Controversial stroke screening service still operating


By Tessa Hoffman

27 Sep 2018

An ultrasound stroke screening service that has been condemned by the Chief Medical Officer is still operating in NSW, a leading vascular surgeon says.

Last year medical charity Strokecheck was lambasted over its bulk-billed program that used ultrasound to check for carotid artery stenosis, offered to the public through Amcal Chemists.

The program was dropped by the pharmacy chain after being widely condemned by medical experts. The Stroke Foundation said the premise was “highly controversial” and not recommended by guidelines, while Chief Medical Officer Professor Brendan Murphy warned such screening would do more harm than good.

Now the vascular surgeon who first sounded the alarm, Dr Bernard Bourke, says a similar screening program is being offered to the public in venues such as bowling clubs and a retirement village on NSW’s central coast, with three of his patients taking part.

Dr Bourke, president of the Australian and New Zealand Society for Vascular Surgery, said the free screening model being used appeared identical to the one previously used by Strokecheck.

Participants first see a junior doctor who uses their Medicare provider number to refer the patient for an ultrasound scan, performed in a chair in about 10 minutes.

Ultrasound scans at three locations (neck, abdomen and ankle) have three separate Medicare items worth over $400, and results are sent to a radiologist who reports on the results remotely.

“These scans would normally take an accredited cardiovascular laboratory an hour-and-a-half to two hours to perform,” Dr Bourke told the limbic.

“They do it in ten minutes, as a scam.”

How such programs are funded is unclear; in article published in The Age in 2017 Strokecheck gave conflicting accounts about whether it claimed items through Medicare.

It is also unclear who is behind the recent scanning program on the central coast.

Last year, medical recruiter HealthCare Australia advertised for sonographers with ‘carotid experience’ to work for a mobile Strokecheck service, offering $40 per scan (25-35 patients) for one day in Newcastle. Similar ads targeted Melbourne, Sydney and Darwin. The same company advertised for PGY2 doctors to join offering $1200 a day.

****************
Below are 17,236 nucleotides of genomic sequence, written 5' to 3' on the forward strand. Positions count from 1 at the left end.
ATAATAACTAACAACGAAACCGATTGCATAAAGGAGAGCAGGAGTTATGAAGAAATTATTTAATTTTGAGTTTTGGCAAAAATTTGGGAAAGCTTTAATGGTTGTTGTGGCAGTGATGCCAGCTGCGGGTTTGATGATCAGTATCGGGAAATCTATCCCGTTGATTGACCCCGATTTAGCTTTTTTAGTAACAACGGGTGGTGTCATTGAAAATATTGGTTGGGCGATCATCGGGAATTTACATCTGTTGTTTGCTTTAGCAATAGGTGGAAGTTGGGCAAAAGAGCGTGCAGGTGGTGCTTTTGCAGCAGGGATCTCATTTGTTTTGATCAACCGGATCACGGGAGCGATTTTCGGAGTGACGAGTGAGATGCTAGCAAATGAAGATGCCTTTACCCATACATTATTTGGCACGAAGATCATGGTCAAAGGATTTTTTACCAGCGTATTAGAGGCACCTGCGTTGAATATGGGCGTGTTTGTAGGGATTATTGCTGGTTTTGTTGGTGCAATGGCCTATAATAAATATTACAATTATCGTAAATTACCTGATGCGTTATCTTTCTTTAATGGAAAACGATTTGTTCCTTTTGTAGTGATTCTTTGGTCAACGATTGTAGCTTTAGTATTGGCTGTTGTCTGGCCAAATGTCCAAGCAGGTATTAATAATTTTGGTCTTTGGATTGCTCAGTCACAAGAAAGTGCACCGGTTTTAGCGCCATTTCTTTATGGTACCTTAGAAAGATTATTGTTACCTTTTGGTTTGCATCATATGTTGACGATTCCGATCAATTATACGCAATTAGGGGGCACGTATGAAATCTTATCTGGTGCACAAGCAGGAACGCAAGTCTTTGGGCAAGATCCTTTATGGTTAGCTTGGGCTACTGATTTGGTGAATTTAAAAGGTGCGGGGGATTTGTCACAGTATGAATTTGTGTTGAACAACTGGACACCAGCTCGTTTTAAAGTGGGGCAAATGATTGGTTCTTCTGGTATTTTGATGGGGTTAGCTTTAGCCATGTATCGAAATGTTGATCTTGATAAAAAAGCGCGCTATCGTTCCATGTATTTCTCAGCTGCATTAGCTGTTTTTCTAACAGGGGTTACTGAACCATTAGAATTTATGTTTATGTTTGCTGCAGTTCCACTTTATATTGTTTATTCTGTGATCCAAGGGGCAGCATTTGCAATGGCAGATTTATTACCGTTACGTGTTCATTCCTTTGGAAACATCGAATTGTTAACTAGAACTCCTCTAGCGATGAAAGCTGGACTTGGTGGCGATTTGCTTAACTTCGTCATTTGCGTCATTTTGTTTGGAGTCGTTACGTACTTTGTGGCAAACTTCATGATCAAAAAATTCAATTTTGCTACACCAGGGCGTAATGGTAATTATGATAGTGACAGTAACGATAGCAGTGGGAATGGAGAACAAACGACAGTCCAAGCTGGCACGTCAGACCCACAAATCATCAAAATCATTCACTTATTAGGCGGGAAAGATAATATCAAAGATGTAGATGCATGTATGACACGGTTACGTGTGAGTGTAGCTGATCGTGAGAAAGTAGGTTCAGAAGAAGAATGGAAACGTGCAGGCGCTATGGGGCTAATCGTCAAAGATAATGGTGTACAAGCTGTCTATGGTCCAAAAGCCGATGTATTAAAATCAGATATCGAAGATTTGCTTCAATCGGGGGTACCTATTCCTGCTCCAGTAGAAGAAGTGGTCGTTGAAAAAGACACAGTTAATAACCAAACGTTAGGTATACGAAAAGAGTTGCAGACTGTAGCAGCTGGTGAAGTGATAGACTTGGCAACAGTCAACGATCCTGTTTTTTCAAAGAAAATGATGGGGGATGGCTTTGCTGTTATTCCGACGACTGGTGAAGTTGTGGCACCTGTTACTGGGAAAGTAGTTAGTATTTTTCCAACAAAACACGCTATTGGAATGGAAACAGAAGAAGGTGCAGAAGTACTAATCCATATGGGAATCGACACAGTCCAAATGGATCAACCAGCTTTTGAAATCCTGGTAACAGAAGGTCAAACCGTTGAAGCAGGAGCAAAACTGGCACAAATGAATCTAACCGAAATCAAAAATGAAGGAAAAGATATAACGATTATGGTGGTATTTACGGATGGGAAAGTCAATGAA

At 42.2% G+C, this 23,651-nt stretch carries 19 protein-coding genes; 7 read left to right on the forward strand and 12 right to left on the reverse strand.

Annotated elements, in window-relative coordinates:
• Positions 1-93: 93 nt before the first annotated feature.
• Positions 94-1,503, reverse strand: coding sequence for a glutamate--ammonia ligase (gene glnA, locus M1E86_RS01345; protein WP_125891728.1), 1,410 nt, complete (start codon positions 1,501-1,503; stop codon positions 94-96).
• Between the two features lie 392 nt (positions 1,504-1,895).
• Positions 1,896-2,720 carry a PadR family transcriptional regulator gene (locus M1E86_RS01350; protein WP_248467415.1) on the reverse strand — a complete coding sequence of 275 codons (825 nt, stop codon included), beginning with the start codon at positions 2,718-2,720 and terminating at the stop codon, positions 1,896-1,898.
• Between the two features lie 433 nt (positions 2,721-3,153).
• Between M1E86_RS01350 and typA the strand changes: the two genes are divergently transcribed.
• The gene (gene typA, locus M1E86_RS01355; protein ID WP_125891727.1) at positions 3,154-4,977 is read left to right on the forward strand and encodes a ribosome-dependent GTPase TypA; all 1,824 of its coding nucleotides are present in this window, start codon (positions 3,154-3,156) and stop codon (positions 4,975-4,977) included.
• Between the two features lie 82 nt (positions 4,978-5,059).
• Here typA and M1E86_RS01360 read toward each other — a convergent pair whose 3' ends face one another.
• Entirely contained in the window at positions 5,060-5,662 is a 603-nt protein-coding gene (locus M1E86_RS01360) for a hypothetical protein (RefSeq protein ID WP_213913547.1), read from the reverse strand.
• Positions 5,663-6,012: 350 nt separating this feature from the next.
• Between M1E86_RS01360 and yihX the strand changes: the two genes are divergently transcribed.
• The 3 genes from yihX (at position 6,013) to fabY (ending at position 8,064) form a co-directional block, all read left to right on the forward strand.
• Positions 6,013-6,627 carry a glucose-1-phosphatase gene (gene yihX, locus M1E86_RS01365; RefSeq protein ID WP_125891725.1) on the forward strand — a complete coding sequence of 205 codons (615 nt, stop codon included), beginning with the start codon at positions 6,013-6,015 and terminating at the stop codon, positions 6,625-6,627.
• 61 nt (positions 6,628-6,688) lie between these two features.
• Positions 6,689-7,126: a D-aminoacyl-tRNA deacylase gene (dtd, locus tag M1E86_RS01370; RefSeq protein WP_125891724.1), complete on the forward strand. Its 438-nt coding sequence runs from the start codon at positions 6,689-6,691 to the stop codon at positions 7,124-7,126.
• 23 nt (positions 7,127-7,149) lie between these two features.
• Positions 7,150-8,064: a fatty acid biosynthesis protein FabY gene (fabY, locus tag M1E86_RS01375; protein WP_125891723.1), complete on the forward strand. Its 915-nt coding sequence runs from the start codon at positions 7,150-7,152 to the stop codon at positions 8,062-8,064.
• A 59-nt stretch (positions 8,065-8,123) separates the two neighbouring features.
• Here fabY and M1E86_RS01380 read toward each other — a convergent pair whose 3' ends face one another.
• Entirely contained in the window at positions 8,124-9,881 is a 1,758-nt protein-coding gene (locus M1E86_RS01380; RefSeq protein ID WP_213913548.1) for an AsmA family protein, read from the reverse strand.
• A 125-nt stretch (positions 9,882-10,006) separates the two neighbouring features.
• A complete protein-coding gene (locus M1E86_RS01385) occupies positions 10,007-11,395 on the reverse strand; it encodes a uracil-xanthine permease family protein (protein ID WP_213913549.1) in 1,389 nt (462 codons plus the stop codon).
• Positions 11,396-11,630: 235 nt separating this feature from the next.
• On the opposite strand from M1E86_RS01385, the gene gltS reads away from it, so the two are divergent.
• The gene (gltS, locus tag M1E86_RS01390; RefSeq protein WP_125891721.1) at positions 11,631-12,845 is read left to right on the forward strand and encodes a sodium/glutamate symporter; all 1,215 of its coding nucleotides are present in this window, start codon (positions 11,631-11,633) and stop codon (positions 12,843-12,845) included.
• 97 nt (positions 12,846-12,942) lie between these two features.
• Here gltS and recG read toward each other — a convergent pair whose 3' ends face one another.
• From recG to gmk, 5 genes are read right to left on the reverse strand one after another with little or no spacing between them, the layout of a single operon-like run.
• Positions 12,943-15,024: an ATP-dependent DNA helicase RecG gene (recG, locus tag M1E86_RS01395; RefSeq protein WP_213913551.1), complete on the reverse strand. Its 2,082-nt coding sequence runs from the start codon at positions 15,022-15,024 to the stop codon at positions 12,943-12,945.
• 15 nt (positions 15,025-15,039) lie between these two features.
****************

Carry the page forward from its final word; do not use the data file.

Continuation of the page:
Peter Treacy, senior healthcare consultant at recruitment agency Healthcare Australia, told the limbic the agency had not dealt with the Strokecheck program “for a long time”, and could not confirm whether it was still involved in recruiting for similar programs.

Dr Bourke said radiology reports featured logos for companies other than Strokecheck however; “We believe it’s the same company in the background, it’s the same format,” he said.

“I have reported this to the department of health and also the MBS Review”.

The legal firm listed as the contact for Strokecheck did not return calls from the limbic.

A spokesperson for the federal department of health said it took allegations of unnecessary screening and incorrect MBS claiming “very seriously, however [it] is not able to comment whether individual providers or practices are under investigation due to the secrecy provisions of the Health Insurance Act 1973”.

“Providers who engage in inappropriate practice are referred to the Professional Services Review, and where there is evidence of fraud, the Department will refer the provider to the Commonwealth Director of Public Prosecutions for potential prosecution.”

Meanwhile the Royal Australian and New Zealand College of Radiologists has advised members to avoid reporting on imaging that has been done as part of an unapproved screening program.

A spokesman said medical imaging should be used judiciously and only when clinically appropriate, after careful assessment by a referring doctor.

“RANZCR believes that imaging services should only be provided in a clinical setting where there is evidence to support the use of imaging,” the spokesman said.

“It is also the role of the clinical radiologist to advocate for appropriate use of imaging. RANZCR believes there is no evidence that people without symptoms benefit from an ultrasound screening test for stroke prevention. Use of ultrasound in this setting is not endorsed by RANZCR, the Stroke Foundation or the Australian and New Zealand Society for Vascular Surgery.”

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